I’d like to think I did pretty well with my rookie set of “Bold Predictions” last year. Took a lot of heat for saying R.A. Dickey would struggle? Check. “Jed Lowrie can’t survive a full season, are you mad!?” Check. “Clay Buchholz will get injured, he can’t be a top-25 starting pitcher!” Um. Check?
Well, now it’s time for the inevitable sophomore slump. As always, I tried to be a bit bolder than my compadres here at Rotographs (because A) this is fun, and B) I read their comment sections) but that may be setting me up for some spectacular busts, too. Remember when I said Pedro Alvarez wouldn’t even crack 20 homers last year? That was adorable.
But, but, but… Jose Fernandez! Fernandez had an absolutely phenomenal season last year. I can’t deny that. But Gray has a few things going for him. 1.) He’s on a team that may actually help him win more than 12 games. 2.) His 3.04 SIERA was actually better than Fernandez’s 3.15. 3.) He’s ahead of Fernandez on the “ramping up a young pitcher’s innings” curve, likely giving him a higher IP cap. Even so, I think they’ll be pretty close at the end of the year, but if I have the choice between Fernandez in the 4th round and Gray in the 14th… well, that isn’t close.
Wilson Ramos is a top-5 mixed-league catcher.
I’ve actually heard that some people are down on Ramos. Really? This is a guy being taken in rounds alongside A.J. Pierzynski and Jarrod Saltalamacchia (surprisingly, spelled Salty’s name right first try — nowhere close on AJP). There’s almost no downside at that point. Ramos lost more plate appearances to injury last year (hammies) but when he is not getting trucked at home plate or otherwise kidnapped, he’s been a top-flight fantasy catcher. Yes, the hamstrings worry me, but otherwise, his lost playing time stems from a couple fluke injuries. I’m not ready to write him off as a full-time injury risk. His homer total roughly projects to 25-30 (with upside) given a full season of at-bats and it appears that door is wide open. The new catcher rules MLB implemented will only help keep catchers healthier, so I think there’s a lot of upside in Ramos in the double-digit rounds.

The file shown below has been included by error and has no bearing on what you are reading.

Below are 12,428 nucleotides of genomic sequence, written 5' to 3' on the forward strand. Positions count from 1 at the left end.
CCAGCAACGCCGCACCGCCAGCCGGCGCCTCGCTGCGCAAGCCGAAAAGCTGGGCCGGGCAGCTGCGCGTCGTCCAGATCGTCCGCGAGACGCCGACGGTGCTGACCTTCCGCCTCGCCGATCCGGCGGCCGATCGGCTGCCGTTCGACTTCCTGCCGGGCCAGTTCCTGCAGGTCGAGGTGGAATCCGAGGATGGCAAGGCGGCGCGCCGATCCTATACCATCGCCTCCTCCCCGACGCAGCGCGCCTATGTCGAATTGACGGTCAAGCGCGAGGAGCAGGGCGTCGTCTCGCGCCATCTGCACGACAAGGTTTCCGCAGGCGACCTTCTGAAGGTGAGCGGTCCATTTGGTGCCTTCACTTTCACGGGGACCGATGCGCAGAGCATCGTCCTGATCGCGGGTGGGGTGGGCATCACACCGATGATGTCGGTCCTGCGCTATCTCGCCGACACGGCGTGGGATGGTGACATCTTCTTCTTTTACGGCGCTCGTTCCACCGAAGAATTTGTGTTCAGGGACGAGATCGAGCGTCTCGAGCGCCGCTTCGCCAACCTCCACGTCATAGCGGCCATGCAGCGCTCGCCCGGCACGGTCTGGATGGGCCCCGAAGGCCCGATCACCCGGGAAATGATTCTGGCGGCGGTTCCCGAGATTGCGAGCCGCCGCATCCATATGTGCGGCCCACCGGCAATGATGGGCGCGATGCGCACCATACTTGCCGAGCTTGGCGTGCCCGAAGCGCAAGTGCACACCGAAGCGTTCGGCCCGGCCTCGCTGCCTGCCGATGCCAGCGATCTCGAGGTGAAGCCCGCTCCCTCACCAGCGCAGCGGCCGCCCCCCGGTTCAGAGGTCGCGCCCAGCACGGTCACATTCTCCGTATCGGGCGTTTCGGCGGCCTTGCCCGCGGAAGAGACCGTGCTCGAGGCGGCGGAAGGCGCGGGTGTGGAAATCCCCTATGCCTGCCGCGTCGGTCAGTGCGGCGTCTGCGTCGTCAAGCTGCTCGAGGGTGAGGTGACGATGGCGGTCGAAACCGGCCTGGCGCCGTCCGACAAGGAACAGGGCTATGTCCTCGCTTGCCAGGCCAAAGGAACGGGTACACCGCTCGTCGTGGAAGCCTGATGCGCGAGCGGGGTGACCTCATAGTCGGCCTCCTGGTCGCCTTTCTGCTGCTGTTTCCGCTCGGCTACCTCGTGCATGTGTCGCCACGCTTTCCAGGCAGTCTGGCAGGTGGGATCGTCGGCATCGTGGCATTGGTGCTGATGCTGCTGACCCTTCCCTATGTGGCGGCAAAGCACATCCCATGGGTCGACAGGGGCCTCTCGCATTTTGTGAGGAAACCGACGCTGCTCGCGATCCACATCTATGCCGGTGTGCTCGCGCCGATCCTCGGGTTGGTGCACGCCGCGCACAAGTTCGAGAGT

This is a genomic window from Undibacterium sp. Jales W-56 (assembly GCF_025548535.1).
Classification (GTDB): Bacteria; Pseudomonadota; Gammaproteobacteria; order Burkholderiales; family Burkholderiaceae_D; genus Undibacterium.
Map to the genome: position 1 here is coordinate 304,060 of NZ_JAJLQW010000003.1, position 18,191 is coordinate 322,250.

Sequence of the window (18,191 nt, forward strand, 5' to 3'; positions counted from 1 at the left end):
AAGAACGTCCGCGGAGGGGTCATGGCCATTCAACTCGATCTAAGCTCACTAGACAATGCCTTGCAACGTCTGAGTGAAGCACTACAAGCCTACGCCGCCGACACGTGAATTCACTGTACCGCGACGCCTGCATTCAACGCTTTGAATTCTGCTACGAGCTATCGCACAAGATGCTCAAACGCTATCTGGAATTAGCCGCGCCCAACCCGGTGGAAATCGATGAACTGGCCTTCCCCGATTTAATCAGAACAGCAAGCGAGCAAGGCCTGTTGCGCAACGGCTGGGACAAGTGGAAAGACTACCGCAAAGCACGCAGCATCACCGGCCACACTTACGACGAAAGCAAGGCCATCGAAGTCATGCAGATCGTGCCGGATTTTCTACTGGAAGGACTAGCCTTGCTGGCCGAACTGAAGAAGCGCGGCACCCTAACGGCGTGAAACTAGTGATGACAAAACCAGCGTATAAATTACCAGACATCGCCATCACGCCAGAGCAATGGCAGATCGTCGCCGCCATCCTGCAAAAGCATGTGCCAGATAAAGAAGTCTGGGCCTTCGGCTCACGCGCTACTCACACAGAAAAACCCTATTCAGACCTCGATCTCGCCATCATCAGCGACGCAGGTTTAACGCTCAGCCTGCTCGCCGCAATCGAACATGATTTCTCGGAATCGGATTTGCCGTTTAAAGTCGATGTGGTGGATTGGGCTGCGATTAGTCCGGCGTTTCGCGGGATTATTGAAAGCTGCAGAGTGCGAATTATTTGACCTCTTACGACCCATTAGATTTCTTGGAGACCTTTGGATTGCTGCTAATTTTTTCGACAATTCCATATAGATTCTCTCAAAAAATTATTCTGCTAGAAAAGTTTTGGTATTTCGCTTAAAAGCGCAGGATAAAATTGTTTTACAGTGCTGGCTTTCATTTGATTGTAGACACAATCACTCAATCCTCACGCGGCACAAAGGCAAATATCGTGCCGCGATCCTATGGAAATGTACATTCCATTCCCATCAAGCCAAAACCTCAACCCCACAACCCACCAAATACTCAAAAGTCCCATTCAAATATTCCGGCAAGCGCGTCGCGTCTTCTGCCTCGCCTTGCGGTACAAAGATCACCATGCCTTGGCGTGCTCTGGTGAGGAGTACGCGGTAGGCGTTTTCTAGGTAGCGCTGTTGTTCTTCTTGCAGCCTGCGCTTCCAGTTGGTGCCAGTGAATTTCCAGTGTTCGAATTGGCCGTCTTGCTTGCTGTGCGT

Rick Porcello is a top-20 mixed league starter.
I’ve done a 180 degree turn on Porcello since 2010. Back then I saw a guy pitching with a 12% K% during a time when he is supposed to have the best velocity of his life. Who wants that? But both his SwStr% and strikeout rate have climbed every year since. He’s done so while also simultaneously watching his GB% tick up and up (and up). Last season he “only” mustered 13 wins with a 3.31 SIERA while pitching for the AL Central’s best club. Entering his age-25 season (he’s only that old?), there’s little reason to think he’ll go backwards and only signs that tell me there’s still upward mobility here. Buy and profit.
Yasiel Puig falls outside of the top-60 mixed-league players.
I suspect the majority of people who snap up Puig in the second round are not going to get their money back. I understand the thought behind trying to get meteoric upside after your first round pick, but a guy who put up a .383 BABIP, a 50+% GB%, and a strikeout rate is one of the 25 worst among big league hitters worries me. I’ll admit that I’m also not a huge fan of the reports that he porked up over the offseason, although I try to mentally temper that with reminders of Mike Trout and his huge neck from last spring. Fans here project him to 25 homers, 98 RBI, 90 runs, 20 SB, and a .360 OBP. The dingers might be right, but I’m taking the under everywhere else across the board.
Masahiro Tanaka is not a top-50 starting pitcher.
It’s tough to project here. What we do know is that Tanaka has flashed good stuff in spring training games so far. That said, he carries tremendous risk as a fantasy SP1/SP2. The (second to) last guy (Daisuke Matsuzaka) to carry the mantle of “mid-20’s Japanese import destined for stardom” will be the number five starter for one of the worst teams in the National League. And that’s only thanks primarily to an injury to one of their top three guys. I’m not saying it’s an apples to apples comparison, but I remember the “gyroball.” Maybe this one’s a bit irrational, but how many MLE’s have we seen be successful for Japanese pitchers? I’m steering clear of the hype in 2014.
Carter Capps is the Marlins closer on September 1st.